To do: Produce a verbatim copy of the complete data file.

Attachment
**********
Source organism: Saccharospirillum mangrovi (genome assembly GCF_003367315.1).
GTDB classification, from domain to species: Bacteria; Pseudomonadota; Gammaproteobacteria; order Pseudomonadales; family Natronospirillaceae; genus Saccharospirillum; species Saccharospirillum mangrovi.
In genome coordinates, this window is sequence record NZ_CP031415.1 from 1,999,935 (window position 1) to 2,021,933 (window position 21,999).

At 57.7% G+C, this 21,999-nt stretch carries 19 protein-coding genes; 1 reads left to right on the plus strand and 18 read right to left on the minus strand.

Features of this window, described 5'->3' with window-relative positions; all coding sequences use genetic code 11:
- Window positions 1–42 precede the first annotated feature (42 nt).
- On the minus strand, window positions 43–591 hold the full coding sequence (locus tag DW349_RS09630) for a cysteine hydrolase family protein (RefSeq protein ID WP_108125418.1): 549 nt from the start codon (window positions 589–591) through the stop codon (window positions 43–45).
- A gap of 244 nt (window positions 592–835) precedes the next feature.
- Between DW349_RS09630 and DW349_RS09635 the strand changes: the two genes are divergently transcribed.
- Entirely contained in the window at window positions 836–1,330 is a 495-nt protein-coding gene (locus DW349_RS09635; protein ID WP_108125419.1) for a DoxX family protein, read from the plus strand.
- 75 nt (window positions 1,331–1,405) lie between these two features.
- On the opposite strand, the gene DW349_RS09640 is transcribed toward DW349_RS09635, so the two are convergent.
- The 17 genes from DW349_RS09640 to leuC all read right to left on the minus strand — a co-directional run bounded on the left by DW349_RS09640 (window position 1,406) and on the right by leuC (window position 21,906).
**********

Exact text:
Source organism: Saccharospirillum mangrovi (genome assembly GCF_003367315.1).
GTDB classification, from domain to species: Bacteria; Pseudomonadota; Gammaproteobacteria; order Pseudomonadales; family Natronospirillaceae; genus Saccharospirillum; species Saccharospirillum mangrovi.
In genome coordinates, this window is sequence record NZ_CP031415.1 from 1,999,935 (window position 1) to 2,021,933 (window position 21,999).

At 57.7% G+C, this 21,999-nt stretch carries 19 protein-coding genes; 1 reads left to right on the plus strand and 18 read right to left on the minus strand.

Features of this window, described 5'->3' with window-relative positions; all coding sequences use genetic code 11:
- Window positions 1–42 precede the first annotated feature (42 nt).
- On the minus strand, window positions 43–591 hold the full coding sequence (locus tag DW349_RS09630) for a cysteine hydrolase family protein (RefSeq protein ID WP_108125418.1): 549 nt from the start codon (window positions 589–591) through the stop codon (window positions 43–45).
- A gap of 244 nt (window positions 592–835) precedes the next feature.
- Between DW349_RS09630 and DW349_RS09635 the strand changes: the two genes are divergently transcribed.
- Entirely contained in the window at window positions 836–1,330 is a 495-nt protein-coding gene (locus DW349_RS09635; protein ID WP_108125419.1) for a DoxX family protein, read from the plus strand.
- 75 nt (window positions 1,331–1,405) lie between these two features.
- On the opposite strand, the gene DW349_RS09640 is transcribed toward DW349_RS09635, so the two are convergent.
- The 17 genes from DW349_RS09640 to leuC all read right to left on the minus strand — a co-directional run bounded on the left by DW349_RS09640 (window position 1,406) and on the right by leuC (window position 21,906).